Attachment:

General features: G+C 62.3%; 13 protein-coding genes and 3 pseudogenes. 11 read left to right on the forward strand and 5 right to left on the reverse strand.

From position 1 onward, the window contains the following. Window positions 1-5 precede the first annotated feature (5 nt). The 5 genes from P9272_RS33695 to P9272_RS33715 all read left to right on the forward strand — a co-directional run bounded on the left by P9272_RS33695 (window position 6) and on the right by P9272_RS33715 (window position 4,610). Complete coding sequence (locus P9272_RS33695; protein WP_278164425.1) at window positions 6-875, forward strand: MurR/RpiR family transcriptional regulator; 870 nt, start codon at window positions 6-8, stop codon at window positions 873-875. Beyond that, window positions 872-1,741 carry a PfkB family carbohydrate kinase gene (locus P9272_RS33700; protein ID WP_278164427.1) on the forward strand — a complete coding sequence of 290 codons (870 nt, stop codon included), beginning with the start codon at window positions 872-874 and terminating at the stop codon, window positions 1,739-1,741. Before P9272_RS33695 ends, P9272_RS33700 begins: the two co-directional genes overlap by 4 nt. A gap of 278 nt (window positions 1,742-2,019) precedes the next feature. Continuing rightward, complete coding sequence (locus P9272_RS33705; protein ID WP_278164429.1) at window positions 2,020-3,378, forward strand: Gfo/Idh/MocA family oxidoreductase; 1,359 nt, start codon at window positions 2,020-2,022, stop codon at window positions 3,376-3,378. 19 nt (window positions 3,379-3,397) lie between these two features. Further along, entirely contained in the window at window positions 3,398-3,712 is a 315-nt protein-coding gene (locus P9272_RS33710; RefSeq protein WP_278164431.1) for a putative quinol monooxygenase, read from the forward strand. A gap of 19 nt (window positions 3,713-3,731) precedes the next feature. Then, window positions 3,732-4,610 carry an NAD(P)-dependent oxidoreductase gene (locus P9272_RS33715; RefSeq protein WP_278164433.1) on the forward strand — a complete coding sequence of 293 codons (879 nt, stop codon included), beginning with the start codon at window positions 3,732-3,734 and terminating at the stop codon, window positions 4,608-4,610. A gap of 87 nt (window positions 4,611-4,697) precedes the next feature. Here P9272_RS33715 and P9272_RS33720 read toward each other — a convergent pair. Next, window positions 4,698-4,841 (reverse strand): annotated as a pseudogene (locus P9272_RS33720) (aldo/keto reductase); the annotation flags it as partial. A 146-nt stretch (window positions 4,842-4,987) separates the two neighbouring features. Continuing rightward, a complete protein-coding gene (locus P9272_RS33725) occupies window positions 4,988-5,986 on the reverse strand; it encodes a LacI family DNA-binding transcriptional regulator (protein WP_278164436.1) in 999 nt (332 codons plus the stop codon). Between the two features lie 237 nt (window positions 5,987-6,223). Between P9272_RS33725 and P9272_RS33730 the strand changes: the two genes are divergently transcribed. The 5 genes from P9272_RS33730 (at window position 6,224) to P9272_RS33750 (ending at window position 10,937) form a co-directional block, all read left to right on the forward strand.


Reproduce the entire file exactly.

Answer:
General features: G+C 62.3%; 13 protein-coding genes and 3 pseudogenes. 11 read left to right on the forward strand and 5 right to left on the reverse strand.

From position 1 onward, the window contains the following. Window positions 1-5 precede the first annotated feature (5 nt). The 5 genes from P9272_RS33695 to P9272_RS33715 all read left to right on the forward strand — a co-directional run bounded on the left by P9272_RS33695 (window position 6) and on the right by P9272_RS33715 (window position 4,610). Complete coding sequence (locus P9272_RS33695; protein WP_278164425.1) at window positions 6-875, forward strand: MurR/RpiR family transcriptional regulator; 870 nt, start codon at window positions 6-8, stop codon at window positions 873-875. Beyond that, window positions 872-1,741 carry a PfkB family carbohydrate kinase gene (locus P9272_RS33700; protein ID WP_278164427.1) on the forward strand — a complete coding sequence of 290 codons (870 nt, stop codon included), beginning with the start codon at window positions 872-874 and terminating at the stop codon, window positions 1,739-1,741. Before P9272_RS33695 ends, P9272_RS33700 begins: the two co-directional genes overlap by 4 nt. A gap of 278 nt (window positions 1,742-2,019) precedes the next feature. Continuing rightward, complete coding sequence (locus P9272_RS33705; protein ID WP_278164429.1) at window positions 2,020-3,378, forward strand: Gfo/Idh/MocA family oxidoreductase; 1,359 nt, start codon at window positions 2,020-2,022, stop codon at window positions 3,376-3,378. 19 nt (window positions 3,379-3,397) lie between these two features. Further along, entirely contained in the window at window positions 3,398-3,712 is a 315-nt protein-coding gene (locus P9272_RS33710; RefSeq protein WP_278164431.1) for a putative quinol monooxygenase, read from the forward strand. A gap of 19 nt (window positions 3,713-3,731) precedes the next feature. Then, window positions 3,732-4,610 carry an NAD(P)-dependent oxidoreductase gene (locus P9272_RS33715; RefSeq protein WP_278164433.1) on the forward strand — a complete coding sequence of 293 codons (879 nt, stop codon included), beginning with the start codon at window positions 3,732-3,734 and terminating at the stop codon, window positions 4,608-4,610. A gap of 87 nt (window positions 4,611-4,697) precedes the next feature. Here P9272_RS33715 and P9272_RS33720 read toward each other — a convergent pair. Next, window positions 4,698-4,841 (reverse strand): annotated as a pseudogene (locus P9272_RS33720) (aldo/keto reductase); the annotation flags it as partial. A 146-nt stretch (window positions 4,842-4,987) separates the two neighbouring features. Continuing rightward, a complete protein-coding gene (locus P9272_RS33725) occupies window positions 4,988-5,986 on the reverse strand; it encodes a LacI family DNA-binding transcriptional regulator (protein WP_278164436.1) in 999 nt (332 codons plus the stop codon). Between the two features lie 237 nt (window positions 5,987-6,223). Between P9272_RS33725 and P9272_RS33730 the strand changes: the two genes are divergently transcribed. The 5 genes from P9272_RS33730 (at window position 6,224) to P9272_RS33750 (ending at window position 10,937) form a co-directional block, all read left to right on the forward strand.